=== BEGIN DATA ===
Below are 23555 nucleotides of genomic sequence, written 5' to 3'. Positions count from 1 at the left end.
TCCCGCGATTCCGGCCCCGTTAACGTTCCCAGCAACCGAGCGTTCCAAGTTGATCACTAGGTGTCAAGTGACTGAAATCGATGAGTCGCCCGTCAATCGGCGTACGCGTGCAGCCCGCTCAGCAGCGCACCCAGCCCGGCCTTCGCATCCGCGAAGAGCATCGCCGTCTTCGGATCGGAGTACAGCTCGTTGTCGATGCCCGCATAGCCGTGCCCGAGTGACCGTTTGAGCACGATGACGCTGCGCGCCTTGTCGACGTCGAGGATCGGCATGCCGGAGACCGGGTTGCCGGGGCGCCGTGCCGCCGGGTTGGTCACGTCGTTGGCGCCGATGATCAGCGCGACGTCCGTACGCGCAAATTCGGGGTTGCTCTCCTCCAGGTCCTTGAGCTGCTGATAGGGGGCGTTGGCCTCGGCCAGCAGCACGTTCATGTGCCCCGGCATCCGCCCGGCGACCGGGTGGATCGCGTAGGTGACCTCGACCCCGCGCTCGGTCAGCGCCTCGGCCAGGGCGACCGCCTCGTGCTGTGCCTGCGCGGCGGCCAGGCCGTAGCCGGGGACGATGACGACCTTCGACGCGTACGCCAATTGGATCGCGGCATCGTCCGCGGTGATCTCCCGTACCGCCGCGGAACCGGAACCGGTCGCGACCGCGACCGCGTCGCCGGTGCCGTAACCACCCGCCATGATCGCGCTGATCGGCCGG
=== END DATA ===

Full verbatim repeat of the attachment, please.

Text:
Below are 23555 nucleotides of genomic sequence, written 5' to 3'. Positions count from 1 at the left end.
TCCCGCGATTCCGGCCCCGTTAACGTTCCCAGCAACCGAGCGTTCCAAGTTGATCACTAGGTGTCAAGTGACTGAAATCGATGAGTCGCCCGTCAATCGGCGTACGCGTGCAGCCCGCTCAGCAGCGCACCCAGCCCGGCCTTCGCATCCGCGAAGAGCATCGCCGTCTTCGGATCGGAGTACAGCTCGTTGTCGATGCCCGCATAGCCGTGCCCGAGTGACCGTTTGAGCACGATGACGCTGCGCGCCTTGTCGACGTCGAGGATCGGCATGCCGGAGACCGGGTTGCCGGGGCGCCGTGCCGCCGGGTTGGTCACGTCGTTGGCGCCGATGATCAGCGCGACGTCCGTACGCGCAAATTCGGGGTTGCTCTCCTCCAGGTCCTTGAGCTGCTGATAGGGGGCGTTGGCCTCGGCCAGCAGCACGTTCATGTGCCCCGGCATCCGCCCGGCGACCGGGTGGATCGCGTAGGTGACCTCGACCCCGCGCTCGGTCAGCGCCTCGGCCAGGGCGACCGCCTCGTGCTGTGCCTGCGCGGCGGCCAGGCCGTAGCCGGGGACGATGACGACCTTCGACGCGTACGCCAATTGGATCGCGGCATCGTCCGCGGTGATCTCCCGTACCGCCGCGGAACCGGAACCGGTCGCGACCGCGACCGCGTCGCCGGTGCCGTAACCACCCGCCATGATCGCGCTGATCGGCCGG